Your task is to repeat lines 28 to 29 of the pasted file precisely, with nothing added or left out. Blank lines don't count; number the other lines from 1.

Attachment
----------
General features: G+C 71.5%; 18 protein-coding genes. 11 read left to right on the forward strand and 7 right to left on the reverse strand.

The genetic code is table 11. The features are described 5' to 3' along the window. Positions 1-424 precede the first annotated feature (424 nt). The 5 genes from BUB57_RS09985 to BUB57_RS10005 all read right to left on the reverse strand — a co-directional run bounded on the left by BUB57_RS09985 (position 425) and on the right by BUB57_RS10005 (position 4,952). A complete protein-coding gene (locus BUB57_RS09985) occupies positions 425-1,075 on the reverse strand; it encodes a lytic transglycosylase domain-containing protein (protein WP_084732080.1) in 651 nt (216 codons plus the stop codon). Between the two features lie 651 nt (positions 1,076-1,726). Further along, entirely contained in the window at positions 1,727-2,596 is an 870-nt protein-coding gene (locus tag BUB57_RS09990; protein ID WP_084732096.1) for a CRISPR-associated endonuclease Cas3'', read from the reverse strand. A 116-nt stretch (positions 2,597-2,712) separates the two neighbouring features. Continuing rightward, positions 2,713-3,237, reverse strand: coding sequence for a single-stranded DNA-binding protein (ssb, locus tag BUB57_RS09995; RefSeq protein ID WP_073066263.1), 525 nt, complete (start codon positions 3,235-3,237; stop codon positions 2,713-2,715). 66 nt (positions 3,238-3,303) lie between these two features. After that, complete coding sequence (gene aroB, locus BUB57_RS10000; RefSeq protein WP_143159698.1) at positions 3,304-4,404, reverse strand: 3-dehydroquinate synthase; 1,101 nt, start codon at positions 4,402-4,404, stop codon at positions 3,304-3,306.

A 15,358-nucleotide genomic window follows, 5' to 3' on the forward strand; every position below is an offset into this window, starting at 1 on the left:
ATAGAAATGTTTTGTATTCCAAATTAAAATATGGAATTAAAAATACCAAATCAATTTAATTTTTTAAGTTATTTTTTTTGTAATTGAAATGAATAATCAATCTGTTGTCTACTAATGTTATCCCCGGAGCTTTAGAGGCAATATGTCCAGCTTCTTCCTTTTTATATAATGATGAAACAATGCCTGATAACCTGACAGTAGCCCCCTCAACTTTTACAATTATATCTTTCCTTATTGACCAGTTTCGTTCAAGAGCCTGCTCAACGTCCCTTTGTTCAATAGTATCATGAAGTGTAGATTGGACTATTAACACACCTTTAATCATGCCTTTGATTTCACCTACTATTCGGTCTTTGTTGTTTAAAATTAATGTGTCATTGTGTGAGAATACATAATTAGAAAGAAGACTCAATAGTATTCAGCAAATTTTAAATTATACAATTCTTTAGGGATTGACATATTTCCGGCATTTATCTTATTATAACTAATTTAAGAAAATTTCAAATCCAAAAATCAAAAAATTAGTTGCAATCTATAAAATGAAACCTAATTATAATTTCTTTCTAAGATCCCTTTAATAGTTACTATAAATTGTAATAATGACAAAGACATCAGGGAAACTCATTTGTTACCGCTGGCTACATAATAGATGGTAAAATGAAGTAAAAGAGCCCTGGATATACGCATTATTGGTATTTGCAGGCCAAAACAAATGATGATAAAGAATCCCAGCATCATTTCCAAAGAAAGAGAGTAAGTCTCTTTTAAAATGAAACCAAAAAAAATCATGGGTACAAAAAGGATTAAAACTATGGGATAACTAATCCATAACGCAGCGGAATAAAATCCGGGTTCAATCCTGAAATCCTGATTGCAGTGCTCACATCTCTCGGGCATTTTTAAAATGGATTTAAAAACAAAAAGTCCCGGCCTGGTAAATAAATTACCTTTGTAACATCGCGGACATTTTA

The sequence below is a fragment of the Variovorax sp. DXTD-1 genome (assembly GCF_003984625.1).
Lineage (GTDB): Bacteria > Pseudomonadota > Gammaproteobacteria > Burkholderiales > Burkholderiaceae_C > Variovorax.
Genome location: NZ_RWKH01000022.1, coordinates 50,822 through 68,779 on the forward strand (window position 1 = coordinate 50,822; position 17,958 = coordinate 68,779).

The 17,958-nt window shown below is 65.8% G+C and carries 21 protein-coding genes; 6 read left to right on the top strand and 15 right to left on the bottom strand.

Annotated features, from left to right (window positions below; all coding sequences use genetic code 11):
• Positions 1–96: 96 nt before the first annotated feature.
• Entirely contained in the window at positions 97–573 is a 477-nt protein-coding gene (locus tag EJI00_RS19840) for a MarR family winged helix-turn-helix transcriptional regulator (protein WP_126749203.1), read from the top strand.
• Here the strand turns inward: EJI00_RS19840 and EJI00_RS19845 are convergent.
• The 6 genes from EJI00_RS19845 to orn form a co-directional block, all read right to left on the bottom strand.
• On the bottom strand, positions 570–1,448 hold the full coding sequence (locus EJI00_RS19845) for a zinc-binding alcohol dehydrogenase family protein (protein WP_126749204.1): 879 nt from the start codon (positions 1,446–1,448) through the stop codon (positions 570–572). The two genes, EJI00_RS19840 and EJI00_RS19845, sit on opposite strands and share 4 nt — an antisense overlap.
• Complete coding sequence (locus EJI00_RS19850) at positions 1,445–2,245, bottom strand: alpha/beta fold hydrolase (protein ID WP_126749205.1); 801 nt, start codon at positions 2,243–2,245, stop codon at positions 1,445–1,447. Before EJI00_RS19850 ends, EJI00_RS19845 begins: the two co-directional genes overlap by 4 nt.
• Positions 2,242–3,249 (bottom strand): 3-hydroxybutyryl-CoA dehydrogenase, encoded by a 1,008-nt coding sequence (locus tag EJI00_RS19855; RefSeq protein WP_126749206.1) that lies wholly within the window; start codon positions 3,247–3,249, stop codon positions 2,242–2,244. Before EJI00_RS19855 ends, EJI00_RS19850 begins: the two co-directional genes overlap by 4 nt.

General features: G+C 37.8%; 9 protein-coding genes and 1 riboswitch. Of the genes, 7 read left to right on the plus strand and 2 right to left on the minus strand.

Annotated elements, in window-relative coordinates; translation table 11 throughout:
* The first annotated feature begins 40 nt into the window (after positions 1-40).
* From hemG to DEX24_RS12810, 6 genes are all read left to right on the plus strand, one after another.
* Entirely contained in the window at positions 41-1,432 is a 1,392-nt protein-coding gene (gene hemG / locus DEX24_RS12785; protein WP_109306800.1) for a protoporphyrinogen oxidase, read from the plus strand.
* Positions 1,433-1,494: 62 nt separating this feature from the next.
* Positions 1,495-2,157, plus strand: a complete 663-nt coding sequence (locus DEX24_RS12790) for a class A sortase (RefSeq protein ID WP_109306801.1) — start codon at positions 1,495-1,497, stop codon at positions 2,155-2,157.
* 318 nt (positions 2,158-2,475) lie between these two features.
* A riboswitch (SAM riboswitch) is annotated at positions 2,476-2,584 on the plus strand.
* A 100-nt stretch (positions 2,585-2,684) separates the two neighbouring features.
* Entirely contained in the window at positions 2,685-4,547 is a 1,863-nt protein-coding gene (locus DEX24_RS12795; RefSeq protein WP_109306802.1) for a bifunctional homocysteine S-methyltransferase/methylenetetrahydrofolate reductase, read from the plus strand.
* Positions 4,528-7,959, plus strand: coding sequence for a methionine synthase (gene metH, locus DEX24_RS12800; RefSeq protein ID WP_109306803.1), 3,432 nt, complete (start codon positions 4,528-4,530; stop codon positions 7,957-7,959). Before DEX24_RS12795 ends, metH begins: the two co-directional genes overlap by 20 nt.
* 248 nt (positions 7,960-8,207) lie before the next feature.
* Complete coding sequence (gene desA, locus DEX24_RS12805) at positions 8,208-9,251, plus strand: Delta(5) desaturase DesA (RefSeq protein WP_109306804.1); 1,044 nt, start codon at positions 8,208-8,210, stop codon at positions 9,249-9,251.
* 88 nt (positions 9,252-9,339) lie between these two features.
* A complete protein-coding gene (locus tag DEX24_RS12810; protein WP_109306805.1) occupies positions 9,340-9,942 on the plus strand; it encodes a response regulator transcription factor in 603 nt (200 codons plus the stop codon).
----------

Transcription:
* Positions 4,528-7,959, plus strand: coding sequence for a methionine synthase (gene metH, locus DEX24_RS12800; RefSeq protein ID WP_109306803.1), 3,432 nt, complete (start codon positions 4,528-4,530; stop codon positions 7,957-7,959). Before DEX24_RS12795 ends, metH begins: the two co-directional genes overlap by 20 nt.
* 248 nt (positions 7,960-8,207) lie before the next feature.